Mesothelioma Treatment Options w Dr. Sugarbaker baylor

David Sugarbaker

David John Sugarbaker baylor (August 5, 1953 – August 29, 2018) was an American physician who was Chief of the Division of General Thoracic Surgery and the Director of the Baylor College of Medicine Lung Institute at CHI St. Luke's Health–Baylor St. Luke's Medical Center in Houston, Texas.[1] He was an internationally recognized thoracic surgeon specializing in the treatment of mesothelioma, the surgical management of malignant pleural mesothelioma, and treatment of complex thoracic cancers

Joe : it's a pleasure to be here with a man of so many talents and titles that you have particularly in the area of cancer treatment and your work on mesothelioma the last 25 years my legal practice I've been dealing with asbestos related diseases and with me some thinking almost particularly and know that that's a specialty that you develop you're the director of the International mesothelioma program 

Dr. Sugarbaker baylor : I started practiced at the Brigham and began to see a fair number of mesothelioma cases certainly because of the shipbuilding industry here around New England and with that we began to try to figure out some effective treatments there really wasn't a standardized treatment for mesothelioma and I really relied on something my father told me he was a cancer surgeon he said David's two steps first step take out all the tumor you can see step to eradicate the rest of it the microscopic disease and the International mesothelioma program was begun back in 2002 as a way of putting together all the areas of progress that had happened across the Harvard Medical School and across the Brigham together as a coordinated program focused on the patient and the research that would benefit the patient and also a support program to help the patient and their families get through what is a difficult time.

David Sugarbaker

Joe : your patients aren't just people that live in the Boston area you accept patients from all over the country tell me how if I have a client that's in Indiana or Louisiana or Wyoming tell me how they find out about you and your research and your progressive treatment of mesothelioma 

Dr. Sugarbaker baylor: the website is Brigham and Women's dot o-r-g and when they get to that website they'll see the InP they can click on it and go right to a very comprehensive web page that will acquaint them with the InP there's a number of stories there by patients themselves who've been through the program and the talk a little bit about what they went through and how life's been afterward so it's a comprehensive website and I think patients and their families will really benefit from looking at that 

Joe : When one is diagnosed what should they do well 

Dr. Sugarbaker baylor : Number one try not to panic okay try to remain calm and realize that mesothelioma is not the death sentence that it was 20 years ago there is effective therapy and for the majority of patients who are deemed candidates for an aggressive treatment strategy quality life extension is possible and so I would let people realize that we're going to take it a day at a time and number one let's get into a treatment program either here or elsewhere in the country that will allow experienced physicians experienced in the treatment of mesothelioma approach them as patients in a way that is knowledgeable and aggressive

Dr. Sugarbaker baylor : Back in the 1980s when I was first trying asbestos cases when I would talk to a family that had just received a diagnosis of mesothelioma the first thing that they felt in the first experience they had was that I have a terminal disease I have a fatal disease and it was sort of like they didn't have hope but I don't know that that's the case today in mesothelioma there are a lot of positive things that can be done medically the goal of our program for the program in general and its research in treatment efforts as well as for each individual patient is the following quality life extension leading to a cure quality life extension is available for the majority of patients who are deemed candidates for this aggressive treatment strategy and when I say leading to a cure we do have patients now that are 10 12 15 years out overall the 5-year survival of mesothelioma has risen dramatically over the past two decades and patients should know that that mesothelioma is not necessarily a death sentence and patients have done it as I tell the patients you know we can't go around this problem but we can go right through it we have a roadmap through it and others have blazed a trail ahead of you so number one I tell patients don't panic let's get a good look at your medical situation and see what can be done but it certainly isn't hopeless now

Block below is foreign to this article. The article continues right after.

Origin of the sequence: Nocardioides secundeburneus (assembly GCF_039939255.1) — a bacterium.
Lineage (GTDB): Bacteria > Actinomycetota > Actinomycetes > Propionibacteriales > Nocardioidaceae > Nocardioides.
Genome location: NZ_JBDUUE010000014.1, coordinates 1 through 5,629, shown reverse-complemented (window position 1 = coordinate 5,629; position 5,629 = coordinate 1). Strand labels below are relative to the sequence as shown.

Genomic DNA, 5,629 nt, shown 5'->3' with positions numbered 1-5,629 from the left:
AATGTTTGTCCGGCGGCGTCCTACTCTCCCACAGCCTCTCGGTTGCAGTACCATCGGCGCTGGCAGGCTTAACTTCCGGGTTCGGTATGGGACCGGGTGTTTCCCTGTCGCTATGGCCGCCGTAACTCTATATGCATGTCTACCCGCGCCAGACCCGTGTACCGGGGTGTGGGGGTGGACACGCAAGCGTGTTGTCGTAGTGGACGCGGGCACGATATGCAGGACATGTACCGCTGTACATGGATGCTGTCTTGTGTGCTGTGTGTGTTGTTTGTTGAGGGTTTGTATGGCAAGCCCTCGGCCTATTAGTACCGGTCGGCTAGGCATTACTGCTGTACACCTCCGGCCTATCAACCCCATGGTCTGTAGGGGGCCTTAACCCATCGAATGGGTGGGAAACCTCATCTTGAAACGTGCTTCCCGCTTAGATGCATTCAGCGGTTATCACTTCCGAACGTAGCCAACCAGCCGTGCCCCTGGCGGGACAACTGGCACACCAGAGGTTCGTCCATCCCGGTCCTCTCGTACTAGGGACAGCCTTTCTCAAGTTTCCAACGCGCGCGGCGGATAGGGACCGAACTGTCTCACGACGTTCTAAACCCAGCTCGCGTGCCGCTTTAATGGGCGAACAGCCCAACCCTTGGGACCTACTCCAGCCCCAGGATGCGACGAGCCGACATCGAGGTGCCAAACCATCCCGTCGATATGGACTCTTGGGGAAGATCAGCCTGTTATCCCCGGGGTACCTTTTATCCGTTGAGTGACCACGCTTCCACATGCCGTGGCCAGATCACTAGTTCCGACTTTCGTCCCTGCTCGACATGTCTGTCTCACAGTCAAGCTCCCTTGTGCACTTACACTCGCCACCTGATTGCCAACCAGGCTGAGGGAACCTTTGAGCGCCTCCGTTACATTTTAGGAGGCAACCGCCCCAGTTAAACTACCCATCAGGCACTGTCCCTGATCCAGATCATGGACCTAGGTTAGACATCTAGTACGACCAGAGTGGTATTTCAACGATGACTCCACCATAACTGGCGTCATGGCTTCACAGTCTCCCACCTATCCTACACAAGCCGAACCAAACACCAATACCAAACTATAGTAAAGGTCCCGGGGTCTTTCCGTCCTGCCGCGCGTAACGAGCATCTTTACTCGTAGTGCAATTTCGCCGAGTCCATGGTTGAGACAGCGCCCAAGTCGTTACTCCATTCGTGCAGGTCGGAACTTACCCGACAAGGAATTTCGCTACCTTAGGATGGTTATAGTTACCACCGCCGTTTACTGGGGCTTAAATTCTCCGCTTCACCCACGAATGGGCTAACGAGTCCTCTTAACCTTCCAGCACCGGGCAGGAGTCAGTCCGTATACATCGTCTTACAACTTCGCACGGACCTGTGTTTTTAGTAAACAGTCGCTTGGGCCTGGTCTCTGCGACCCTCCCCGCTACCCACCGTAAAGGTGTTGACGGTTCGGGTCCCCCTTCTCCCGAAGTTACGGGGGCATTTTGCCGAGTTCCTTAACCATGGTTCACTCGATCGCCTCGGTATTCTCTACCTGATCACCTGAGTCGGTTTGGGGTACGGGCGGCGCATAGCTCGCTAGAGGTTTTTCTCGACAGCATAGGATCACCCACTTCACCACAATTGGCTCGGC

Joe : When I first started practicing law and the majority of the clients that I dealt with had their asbestos exposure through heavy industrial exposure or military service and all and that's where we found a lot of the asbestos exposure and we still find clients that have asbestos Rea disease from those sources but it seems that when you talk to people today that are victims of mesothelioma the exposures come from a lot of different types of work areas school exposures family exposures what's been your experience with that as it relates to the disease and the progress of that you can make in treating the disease 

Dr. Sugarbaker baylor : We would see probably 80 to 90 percent of our patients in the late 80s knew where they were exposed to asbestos because then every patient who comes through we take a little questionnaire to figure out where they think they might have been exposed and what their occupation was now only about 60 percent know where they got it which means forty percent of patients are getting their exposures more likely more briefly but nevertheless as effective and causing mesothelioma is some of the ones that you mentioned refrigeration and so forth we're seeing a large number of individuals who have either dealt with breaks we've seen people from schools and just a variety of different work areas that really need to be looked after I mean the composite wall industry a lot of individuals from that and others that we never saw before 

Joe : doctor over the 25 years I've been litigating mesothelioma cases a long time job well we've been doing this a long time unfortunately there's a lot of asbestos disease that's occurred and continues to occur but one of the things that you know from a legal point of view we must know is is it really mesothelioma